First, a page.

Digital Music sales to be worth more than $1.7 billion in 2009

Posted on Wednesday, July 28 2004 @ 2:13 CEST by Thomas De Maesschalck
JupiterResearch, a division of Jupitermedia, revealed its latest music forecast today. They report that digital music sales will more than double compared to last year, reaching more than $270 million in 2004. They expect that this sector will rapidly grow to $1.7 billion in 2009, totalling 12% of consumer music spending.

They expect that digital music will return the U.S. music industry to growth after four years of declining sales, but digital music still will not replace CDs or bring back music sales to its 1999 peak.
Over time, revenues for digital subscription services will outpace those of digital download, which will remain a market for potential buyers to sample music before purchasing the actual CD in the near-term. "The so-called celestial jukebox is in sight," said JupiterResearch VP and Senior Analyst David Card, "But for now, it will appeal to music aficionados. The U.S. music industry must manage digital music as one of a series of incremental revenue streams, one that is in the same scale as licensing (e.g., ring tones, games and advertising)," added Card.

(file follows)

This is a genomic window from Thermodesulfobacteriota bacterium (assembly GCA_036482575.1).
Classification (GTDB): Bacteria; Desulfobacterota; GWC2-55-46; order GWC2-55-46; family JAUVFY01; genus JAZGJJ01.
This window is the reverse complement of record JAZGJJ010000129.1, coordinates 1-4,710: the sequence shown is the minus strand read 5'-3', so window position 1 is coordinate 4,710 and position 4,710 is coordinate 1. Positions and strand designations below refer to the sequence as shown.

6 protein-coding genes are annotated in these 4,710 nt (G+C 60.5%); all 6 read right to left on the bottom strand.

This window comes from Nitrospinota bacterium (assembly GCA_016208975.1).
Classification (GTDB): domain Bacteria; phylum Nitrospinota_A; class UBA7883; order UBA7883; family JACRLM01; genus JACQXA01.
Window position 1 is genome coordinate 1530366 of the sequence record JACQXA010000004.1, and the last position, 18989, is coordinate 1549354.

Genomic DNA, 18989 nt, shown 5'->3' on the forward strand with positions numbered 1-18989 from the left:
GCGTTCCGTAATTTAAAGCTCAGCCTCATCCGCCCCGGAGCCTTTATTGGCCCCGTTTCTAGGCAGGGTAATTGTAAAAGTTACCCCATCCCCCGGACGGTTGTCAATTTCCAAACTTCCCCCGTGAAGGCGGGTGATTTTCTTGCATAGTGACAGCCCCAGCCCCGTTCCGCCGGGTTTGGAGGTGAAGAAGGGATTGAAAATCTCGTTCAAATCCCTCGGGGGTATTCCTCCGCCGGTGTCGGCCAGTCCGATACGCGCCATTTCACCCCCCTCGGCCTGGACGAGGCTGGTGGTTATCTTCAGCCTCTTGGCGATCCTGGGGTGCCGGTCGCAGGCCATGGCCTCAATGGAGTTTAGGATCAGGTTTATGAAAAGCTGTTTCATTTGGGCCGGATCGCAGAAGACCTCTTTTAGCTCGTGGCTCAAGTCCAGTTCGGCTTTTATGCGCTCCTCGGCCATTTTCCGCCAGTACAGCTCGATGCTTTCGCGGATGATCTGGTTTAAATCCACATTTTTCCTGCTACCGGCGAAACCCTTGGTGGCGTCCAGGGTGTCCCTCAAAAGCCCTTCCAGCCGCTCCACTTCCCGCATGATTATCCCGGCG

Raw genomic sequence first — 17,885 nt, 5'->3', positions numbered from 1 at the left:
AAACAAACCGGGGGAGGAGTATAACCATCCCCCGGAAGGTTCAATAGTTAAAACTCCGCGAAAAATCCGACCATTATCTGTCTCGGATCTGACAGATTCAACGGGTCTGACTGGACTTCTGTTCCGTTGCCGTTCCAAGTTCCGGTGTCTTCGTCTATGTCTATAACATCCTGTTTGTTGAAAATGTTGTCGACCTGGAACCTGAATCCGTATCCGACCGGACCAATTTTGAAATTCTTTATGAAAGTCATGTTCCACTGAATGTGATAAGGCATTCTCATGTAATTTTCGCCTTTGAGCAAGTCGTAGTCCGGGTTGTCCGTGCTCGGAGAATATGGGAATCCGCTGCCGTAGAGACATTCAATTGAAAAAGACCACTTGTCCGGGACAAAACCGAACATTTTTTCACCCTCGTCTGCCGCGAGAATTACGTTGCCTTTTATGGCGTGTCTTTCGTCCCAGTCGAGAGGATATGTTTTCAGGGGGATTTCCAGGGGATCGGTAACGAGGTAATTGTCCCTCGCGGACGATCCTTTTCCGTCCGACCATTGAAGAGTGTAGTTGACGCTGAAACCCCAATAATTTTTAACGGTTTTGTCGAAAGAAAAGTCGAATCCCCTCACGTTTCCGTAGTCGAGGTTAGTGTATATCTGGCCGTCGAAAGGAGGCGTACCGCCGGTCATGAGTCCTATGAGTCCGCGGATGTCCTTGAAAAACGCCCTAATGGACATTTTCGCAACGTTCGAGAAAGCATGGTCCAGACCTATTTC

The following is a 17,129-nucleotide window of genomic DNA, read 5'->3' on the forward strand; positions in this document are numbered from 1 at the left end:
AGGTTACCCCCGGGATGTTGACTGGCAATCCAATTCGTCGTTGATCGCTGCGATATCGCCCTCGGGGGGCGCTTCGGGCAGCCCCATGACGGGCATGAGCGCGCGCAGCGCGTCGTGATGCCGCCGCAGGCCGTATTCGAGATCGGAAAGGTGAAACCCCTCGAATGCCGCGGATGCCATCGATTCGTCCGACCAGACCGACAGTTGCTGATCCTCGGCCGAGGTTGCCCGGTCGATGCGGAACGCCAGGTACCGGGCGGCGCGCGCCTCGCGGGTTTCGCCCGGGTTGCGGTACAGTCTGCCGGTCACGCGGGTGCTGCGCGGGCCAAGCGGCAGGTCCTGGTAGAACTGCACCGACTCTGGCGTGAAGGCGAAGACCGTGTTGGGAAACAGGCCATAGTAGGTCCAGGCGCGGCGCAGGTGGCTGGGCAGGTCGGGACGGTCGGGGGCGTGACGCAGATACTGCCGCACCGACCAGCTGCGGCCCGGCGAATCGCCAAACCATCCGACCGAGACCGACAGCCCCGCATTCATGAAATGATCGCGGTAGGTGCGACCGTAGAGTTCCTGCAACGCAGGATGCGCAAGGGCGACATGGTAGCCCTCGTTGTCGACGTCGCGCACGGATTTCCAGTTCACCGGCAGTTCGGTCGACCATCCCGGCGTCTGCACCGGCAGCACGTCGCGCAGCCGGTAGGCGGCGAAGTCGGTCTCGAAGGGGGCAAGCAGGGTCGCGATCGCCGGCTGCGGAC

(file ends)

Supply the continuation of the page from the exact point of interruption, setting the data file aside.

Meanwhile, U.S. shipments of MP3 players will grow over 50% in 2004 to well over 5 million, and will continue to grow almost 50% per year for the next several years. "A lot of the action in hard drive-based devices will be at the low end in terms of price and capacity that will help drive the market," stated JupiterResearch VP and Research Director Michael Gartenberg. "JupiterResearch surveys show that 77% of consumers who would purchase a portable music player would want no more than 1,000 songs on a player at any given time, regardless of the size of their music collection," added Gartenberg.
Source: Jupitermedia

About the Author

Thomas De Maesschalck

Thomas has been messing with computer since early childhood and firmly believes the Internet is the best thing since sliced bread. Enjoys playing with new tech, is fascinated by science, and passionate about financial markets. When not behind a computer, he can be found with running shoes on or lifting heavy weights in the weight room.

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